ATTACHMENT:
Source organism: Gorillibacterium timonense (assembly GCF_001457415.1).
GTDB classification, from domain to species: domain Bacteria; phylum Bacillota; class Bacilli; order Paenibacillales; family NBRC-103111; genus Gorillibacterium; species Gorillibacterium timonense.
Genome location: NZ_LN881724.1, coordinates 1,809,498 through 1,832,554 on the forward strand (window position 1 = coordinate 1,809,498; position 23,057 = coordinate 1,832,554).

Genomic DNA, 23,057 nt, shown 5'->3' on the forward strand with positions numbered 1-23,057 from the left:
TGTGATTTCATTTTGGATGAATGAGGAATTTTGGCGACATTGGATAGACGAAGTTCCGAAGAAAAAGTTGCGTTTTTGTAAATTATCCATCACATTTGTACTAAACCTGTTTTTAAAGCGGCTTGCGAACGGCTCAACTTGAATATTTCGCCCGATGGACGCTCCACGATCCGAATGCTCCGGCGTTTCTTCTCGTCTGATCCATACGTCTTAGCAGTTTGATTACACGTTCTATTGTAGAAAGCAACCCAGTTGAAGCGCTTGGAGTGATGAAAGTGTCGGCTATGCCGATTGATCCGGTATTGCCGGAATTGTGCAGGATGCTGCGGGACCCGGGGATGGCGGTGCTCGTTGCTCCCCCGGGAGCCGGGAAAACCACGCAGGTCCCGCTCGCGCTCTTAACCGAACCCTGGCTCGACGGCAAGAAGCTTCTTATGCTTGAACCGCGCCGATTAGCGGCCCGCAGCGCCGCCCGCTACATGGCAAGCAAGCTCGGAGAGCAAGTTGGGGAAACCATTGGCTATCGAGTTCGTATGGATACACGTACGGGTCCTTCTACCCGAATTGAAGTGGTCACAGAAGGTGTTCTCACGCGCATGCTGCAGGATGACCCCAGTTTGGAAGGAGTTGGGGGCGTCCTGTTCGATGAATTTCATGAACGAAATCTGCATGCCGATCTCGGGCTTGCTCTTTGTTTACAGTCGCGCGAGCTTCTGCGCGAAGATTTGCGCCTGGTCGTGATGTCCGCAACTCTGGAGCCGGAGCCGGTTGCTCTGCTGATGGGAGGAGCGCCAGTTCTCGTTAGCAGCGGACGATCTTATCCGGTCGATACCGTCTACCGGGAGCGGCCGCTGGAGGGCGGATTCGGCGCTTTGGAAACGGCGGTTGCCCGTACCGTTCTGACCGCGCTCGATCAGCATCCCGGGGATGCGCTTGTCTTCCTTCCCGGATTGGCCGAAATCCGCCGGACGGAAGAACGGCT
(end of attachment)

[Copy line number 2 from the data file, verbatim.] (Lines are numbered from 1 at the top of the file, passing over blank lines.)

GTDB classification, from domain to species: domain Bacteria; phylum Bacillota; class Bacilli; order Paenibacillales; family NBRC-103111; genus Gorillibacterium; species Gorillibacterium timonense.